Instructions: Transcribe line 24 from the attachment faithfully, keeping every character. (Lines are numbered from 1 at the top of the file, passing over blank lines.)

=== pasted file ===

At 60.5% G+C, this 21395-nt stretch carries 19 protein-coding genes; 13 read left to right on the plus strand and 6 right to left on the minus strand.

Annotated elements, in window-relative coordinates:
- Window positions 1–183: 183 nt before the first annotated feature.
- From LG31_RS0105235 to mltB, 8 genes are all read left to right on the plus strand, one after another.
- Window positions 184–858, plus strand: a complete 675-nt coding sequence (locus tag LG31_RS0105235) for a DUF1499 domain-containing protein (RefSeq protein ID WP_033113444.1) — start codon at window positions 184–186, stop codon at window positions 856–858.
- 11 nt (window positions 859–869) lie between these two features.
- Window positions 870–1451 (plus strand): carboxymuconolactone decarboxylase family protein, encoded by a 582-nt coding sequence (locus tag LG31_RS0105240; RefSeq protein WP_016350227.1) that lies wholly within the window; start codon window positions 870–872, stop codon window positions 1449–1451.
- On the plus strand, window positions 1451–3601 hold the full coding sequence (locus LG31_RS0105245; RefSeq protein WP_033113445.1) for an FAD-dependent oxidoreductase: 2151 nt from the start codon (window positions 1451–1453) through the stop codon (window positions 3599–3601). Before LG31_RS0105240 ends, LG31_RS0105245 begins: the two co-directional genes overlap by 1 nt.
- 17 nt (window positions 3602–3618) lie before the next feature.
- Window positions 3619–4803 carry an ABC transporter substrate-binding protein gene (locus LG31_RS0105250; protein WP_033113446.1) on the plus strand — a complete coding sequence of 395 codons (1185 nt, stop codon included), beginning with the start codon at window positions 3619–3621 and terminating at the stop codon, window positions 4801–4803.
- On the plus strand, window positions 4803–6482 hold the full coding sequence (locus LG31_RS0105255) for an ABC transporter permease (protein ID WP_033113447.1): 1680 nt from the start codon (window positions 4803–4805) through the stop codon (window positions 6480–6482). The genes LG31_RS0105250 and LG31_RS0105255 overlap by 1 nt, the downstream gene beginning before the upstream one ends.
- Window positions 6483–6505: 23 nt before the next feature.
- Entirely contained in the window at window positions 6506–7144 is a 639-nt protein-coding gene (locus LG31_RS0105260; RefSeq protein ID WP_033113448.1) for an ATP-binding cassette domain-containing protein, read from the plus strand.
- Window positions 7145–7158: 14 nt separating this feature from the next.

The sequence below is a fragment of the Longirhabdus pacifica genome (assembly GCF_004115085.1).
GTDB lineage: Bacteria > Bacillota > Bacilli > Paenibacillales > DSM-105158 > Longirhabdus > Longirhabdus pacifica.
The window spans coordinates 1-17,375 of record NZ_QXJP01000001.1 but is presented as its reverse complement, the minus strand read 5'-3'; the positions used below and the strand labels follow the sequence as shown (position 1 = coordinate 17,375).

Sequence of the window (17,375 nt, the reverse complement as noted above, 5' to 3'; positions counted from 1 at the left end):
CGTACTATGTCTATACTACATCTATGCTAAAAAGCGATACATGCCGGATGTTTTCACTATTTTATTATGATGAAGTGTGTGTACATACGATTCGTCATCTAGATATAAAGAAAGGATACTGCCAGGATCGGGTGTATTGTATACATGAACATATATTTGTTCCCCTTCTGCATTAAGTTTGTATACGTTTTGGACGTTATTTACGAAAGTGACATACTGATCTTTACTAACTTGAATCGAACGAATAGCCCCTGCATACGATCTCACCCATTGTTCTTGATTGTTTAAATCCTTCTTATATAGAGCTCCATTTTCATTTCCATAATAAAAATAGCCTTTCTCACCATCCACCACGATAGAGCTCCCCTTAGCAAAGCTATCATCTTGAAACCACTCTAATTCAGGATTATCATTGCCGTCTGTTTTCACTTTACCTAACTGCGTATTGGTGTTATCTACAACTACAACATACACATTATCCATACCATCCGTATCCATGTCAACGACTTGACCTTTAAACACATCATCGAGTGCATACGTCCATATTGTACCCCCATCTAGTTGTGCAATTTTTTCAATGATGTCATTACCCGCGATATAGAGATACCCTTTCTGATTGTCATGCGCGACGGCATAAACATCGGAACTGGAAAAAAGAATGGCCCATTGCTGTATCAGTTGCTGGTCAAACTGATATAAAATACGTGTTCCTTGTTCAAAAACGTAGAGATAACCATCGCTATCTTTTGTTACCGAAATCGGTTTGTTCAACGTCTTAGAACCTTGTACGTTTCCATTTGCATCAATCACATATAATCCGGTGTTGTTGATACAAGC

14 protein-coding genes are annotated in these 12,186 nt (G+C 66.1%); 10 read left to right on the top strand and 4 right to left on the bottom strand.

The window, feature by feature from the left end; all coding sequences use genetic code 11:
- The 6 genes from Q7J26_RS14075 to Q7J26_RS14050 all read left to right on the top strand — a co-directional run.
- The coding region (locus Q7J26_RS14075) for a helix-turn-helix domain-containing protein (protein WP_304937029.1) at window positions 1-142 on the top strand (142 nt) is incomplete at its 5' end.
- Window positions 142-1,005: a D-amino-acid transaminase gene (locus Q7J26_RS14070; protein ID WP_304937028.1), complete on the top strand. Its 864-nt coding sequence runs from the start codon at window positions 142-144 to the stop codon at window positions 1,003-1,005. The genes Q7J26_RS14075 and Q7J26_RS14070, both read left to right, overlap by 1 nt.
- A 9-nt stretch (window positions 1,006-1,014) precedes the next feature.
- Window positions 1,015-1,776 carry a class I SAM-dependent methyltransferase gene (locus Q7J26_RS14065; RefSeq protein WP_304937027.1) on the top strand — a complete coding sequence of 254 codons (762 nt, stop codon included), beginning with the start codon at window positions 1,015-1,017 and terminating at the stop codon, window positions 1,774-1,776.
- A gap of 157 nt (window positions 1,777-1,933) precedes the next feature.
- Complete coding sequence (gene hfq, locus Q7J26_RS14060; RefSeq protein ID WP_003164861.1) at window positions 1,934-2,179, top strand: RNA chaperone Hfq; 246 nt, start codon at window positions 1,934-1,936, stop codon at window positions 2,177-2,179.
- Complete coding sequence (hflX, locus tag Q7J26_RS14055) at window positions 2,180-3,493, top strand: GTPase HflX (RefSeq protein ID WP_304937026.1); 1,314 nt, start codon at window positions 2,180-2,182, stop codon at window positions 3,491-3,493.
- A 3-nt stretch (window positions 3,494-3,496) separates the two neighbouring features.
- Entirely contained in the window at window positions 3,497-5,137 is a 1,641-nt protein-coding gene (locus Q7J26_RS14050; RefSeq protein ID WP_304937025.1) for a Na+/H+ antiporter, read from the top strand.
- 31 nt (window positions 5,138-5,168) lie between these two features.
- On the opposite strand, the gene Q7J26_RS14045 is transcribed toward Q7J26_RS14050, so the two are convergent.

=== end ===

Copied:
- Window positions 142-1,005: a D-amino-acid transaminase gene (locus Q7J26_RS14070; protein ID WP_304937028.1), complete on the top strand. Its 864-nt coding sequence runs from the start codon at window positions 142-144 to the stop codon at window positions 1,003-1,005. The genes Q7J26_RS14075 and Q7J26_RS14070, both read left to right, overlap by 1 nt.